Introduction to Biomembranes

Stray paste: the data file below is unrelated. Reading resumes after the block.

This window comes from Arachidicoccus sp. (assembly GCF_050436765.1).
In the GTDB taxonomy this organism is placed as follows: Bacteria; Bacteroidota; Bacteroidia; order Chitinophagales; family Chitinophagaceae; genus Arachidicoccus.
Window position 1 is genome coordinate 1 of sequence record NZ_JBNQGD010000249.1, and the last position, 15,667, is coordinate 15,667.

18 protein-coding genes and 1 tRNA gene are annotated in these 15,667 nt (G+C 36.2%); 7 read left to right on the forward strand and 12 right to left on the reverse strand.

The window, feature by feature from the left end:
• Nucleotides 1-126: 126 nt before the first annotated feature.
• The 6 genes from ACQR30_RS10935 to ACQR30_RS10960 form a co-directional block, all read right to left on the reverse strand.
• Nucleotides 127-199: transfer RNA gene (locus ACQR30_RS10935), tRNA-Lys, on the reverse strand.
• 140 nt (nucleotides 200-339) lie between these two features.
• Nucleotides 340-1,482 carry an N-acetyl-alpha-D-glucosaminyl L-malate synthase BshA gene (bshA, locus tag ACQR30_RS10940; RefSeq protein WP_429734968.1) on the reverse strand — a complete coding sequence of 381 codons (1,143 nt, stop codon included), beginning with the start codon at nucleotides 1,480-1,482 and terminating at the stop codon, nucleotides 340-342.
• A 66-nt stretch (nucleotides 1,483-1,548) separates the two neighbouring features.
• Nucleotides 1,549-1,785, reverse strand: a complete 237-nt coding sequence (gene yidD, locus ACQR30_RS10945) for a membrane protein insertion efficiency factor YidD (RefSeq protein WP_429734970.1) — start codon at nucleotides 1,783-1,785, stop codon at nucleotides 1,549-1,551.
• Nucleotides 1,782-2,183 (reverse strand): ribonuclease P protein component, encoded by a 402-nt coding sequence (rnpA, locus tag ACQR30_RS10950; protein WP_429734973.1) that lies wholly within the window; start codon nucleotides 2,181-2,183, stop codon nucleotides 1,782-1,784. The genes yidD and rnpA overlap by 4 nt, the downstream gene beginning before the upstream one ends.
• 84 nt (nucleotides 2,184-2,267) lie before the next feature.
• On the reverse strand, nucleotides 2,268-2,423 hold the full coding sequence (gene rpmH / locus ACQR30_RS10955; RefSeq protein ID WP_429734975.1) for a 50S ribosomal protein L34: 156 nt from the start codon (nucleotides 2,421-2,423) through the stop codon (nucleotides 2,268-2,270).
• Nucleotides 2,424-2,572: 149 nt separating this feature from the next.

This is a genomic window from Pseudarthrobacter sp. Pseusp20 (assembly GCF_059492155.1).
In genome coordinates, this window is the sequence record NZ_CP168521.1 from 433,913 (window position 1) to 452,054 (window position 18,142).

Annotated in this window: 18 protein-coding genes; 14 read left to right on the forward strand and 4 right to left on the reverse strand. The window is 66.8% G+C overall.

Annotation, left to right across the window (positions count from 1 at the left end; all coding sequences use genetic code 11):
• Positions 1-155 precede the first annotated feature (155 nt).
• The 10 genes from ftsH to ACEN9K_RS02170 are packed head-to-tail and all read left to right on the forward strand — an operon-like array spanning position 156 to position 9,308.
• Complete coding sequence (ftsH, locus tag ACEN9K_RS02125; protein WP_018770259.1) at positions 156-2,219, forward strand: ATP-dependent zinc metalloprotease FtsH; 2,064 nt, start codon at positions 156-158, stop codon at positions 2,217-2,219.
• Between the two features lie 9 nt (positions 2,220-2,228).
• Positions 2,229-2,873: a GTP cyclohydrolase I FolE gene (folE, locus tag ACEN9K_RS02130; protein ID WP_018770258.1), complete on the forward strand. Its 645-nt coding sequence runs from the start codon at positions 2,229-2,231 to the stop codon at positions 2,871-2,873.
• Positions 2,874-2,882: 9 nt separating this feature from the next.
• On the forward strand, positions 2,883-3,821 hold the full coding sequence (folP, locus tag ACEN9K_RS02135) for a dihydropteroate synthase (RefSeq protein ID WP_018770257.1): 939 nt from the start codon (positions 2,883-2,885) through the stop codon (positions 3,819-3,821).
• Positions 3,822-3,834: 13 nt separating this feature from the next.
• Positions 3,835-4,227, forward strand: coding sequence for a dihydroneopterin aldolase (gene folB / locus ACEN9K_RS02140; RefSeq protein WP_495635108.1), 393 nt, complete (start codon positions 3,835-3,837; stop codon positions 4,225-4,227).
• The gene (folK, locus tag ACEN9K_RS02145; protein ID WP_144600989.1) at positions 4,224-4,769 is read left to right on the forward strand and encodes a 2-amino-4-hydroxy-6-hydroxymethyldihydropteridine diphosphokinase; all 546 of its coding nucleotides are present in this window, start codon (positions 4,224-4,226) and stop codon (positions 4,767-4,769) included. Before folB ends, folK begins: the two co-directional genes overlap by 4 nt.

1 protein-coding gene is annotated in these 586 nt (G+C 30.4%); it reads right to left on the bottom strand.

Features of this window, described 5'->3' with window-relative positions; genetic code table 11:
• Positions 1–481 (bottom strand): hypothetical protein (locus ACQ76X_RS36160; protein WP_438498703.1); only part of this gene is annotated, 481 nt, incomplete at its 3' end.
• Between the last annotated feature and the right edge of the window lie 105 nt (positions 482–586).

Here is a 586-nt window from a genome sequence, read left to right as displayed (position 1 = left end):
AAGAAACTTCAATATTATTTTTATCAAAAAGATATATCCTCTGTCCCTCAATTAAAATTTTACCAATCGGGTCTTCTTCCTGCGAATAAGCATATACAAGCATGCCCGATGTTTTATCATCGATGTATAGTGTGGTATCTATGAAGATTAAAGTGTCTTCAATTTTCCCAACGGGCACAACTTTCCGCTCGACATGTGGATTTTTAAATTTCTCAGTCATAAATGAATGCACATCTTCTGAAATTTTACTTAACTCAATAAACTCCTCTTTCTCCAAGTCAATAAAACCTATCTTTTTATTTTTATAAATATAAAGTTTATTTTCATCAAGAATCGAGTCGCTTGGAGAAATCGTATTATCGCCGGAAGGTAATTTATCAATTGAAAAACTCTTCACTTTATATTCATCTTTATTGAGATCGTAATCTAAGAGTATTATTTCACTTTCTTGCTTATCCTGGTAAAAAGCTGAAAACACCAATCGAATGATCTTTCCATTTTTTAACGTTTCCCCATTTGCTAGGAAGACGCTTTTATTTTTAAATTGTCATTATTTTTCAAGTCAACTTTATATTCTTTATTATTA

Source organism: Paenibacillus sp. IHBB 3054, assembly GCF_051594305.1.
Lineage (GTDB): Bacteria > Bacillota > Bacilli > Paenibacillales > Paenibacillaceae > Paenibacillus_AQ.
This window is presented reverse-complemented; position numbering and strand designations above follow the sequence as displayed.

A biological membrane or biomembrane separates the internal environment of the cell from the outside. It acts as a selectively permeable barrier which defines a living cell or a cellular organelle. It maintains the cellular/organelle integrity and identity. Many cellular functions are associated with cell membranes. Today we know that biomembranes are phospholipid bilayers with associated proteins and carbohydrates. This chapter traces back the history and discoveries which led to the widely accepted fluid mosaic model of membranes. According to this model, phospholipids form the membrane matrix in which the proteins are embedded or associated. Phosphoglycerides form the major class of phospholipids; other class includes phosphosphingolipids. Sterols and glycosphingolipids also form a major component of membranes. The membranes from different sources vary in their lipid and protein composition. Biomembranes also show considerable transbilayer asymmetry in terms of lipid composition; for example, in the plasma membrane, the exoplasmic leaflet is predominantly rich in lipids like phosphatidylcholine (PC), sphingomyelin (SM), and glycosphingolipids, while aminophospholipids and other charged lipids like phosphatidylserine (PS) and phosphatidylethanolamine (PE) are predominantly found in the cytoplasmic leaflet. Carbohydrates in membranes are mainly present as oligosaccharides/glycans covalently linked to lipids and/or proteins forming glycoconjugates.
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